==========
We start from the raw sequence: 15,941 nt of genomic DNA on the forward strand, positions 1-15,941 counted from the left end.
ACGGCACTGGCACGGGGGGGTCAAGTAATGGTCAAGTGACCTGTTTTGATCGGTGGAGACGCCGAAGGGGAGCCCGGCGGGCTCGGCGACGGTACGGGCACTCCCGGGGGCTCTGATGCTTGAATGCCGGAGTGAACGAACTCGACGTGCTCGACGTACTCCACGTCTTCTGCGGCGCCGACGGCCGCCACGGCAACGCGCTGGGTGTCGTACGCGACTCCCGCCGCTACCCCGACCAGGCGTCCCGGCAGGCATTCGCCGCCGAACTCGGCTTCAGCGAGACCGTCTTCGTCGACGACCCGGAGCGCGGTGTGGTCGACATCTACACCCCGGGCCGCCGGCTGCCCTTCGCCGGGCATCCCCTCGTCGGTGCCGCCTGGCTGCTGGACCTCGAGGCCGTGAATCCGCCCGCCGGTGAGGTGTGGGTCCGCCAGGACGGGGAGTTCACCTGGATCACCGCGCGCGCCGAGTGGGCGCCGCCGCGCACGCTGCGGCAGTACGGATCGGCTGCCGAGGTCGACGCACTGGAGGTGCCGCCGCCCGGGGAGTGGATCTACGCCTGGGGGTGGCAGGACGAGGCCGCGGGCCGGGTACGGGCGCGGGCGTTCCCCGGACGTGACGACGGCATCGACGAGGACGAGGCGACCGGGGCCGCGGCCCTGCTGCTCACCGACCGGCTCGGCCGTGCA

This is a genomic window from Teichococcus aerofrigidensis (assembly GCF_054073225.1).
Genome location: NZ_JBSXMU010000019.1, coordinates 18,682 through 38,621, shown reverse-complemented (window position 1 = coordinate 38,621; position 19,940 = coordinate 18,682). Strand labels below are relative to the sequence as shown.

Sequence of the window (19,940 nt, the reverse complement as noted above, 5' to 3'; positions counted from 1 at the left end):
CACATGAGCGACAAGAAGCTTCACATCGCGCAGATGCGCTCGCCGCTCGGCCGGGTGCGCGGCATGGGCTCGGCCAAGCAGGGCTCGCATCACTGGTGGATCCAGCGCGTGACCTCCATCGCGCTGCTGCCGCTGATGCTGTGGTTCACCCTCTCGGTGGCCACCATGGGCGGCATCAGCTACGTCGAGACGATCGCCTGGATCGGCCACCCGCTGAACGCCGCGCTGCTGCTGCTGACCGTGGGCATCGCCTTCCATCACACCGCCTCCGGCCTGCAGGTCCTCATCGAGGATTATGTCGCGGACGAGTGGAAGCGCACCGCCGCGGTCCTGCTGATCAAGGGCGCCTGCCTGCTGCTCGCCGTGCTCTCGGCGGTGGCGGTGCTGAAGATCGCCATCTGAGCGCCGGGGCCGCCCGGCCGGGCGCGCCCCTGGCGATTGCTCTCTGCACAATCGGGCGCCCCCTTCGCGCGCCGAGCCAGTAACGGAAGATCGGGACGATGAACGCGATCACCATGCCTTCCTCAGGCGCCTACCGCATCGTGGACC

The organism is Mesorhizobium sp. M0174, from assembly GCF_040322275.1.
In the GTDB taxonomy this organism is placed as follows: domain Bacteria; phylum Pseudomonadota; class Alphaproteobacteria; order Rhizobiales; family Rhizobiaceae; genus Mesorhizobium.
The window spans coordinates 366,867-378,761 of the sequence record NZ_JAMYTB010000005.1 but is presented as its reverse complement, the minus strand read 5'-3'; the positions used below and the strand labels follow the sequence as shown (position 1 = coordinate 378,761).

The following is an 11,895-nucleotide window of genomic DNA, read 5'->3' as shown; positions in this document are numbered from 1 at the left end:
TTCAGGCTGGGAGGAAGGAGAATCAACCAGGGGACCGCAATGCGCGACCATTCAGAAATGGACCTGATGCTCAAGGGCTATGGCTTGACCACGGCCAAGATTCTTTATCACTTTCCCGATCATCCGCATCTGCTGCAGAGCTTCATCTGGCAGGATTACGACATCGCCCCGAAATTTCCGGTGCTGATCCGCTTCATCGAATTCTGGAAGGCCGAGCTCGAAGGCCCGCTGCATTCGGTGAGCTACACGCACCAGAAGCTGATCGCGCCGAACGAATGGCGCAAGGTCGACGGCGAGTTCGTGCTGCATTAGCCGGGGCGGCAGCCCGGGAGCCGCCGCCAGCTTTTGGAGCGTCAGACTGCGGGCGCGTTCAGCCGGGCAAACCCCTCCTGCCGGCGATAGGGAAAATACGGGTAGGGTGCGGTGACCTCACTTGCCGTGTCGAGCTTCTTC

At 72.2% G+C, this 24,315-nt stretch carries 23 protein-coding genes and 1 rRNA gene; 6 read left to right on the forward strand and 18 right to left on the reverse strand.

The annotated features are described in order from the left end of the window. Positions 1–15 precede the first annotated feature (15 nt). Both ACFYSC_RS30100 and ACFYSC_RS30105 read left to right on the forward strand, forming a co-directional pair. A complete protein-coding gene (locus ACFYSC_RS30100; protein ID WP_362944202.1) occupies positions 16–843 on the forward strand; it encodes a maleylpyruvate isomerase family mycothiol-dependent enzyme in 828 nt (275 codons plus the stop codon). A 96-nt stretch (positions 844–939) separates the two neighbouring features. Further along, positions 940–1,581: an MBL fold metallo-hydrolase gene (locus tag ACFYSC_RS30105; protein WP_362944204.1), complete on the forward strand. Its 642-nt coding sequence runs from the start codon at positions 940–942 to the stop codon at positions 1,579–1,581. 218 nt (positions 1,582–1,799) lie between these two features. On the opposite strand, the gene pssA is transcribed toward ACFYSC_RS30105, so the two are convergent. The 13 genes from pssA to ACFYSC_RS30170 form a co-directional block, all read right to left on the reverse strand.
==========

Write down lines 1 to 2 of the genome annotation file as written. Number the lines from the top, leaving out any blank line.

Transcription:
We start from the raw sequence: 15,941 nt of genomic DNA on the forward strand, positions 1-15,941 counted from the left end.
ACGGCACTGGCACGGGGGGGTCAAGTAATGGTCAAGTGACCTGTTTTGATCGGTGGAGACGCCGAAGGGGAGCCCGGCGGGCTCGGCGACGGTACGGGCACTCCCGGGGGCTCTGATGCTTGAATGCCGGAGTGAACGAACTCGACGTGCTCGACGTACTCCACGTCTTCTGCGGCGCCGACGGCCGCCACGGCAACGCGCTGGGTGTCGTACGCGACTCCCGCCGCTACCCCGACCAGGCGTCCCGGCAGGCATTCGCCGCCGAACTCGGCTTCAGCGAGACCGTCTTCGTCGACGACCCGGAGCGCGGTGTGGTCGACATCTACACCCCGGGCCGCCGGCTGCCCTTCGCCGGGCATCCCCTCGTCGGTGCCGCCTGGCTGCTGGACCTCGAGGCCGTGAATCCGCCCGCCGGTGAGGTGTGGGTCCGCCAGGACGGGGAGTTCACCTGGATCACCGCGCGCGCCGAGTGGGCGCCGCCGCGCACGCTGCGGCAGTACGGATCGGCTGCCGAGGTCGACGCACTGGAGGTGCCGCCGCCCGGGGAGTGGATCTACGCCTGGGGGTGGCAGGACGAGGCCGCGGGCCGGGTACGGGCGCGGGCGTTCCCCGGACGTGACGACGGCATCGACGAGGACGAGGCGACCGGGGCCGCGGCCCTGCTGCTCACCGACCGGCTCGGCCGTGCA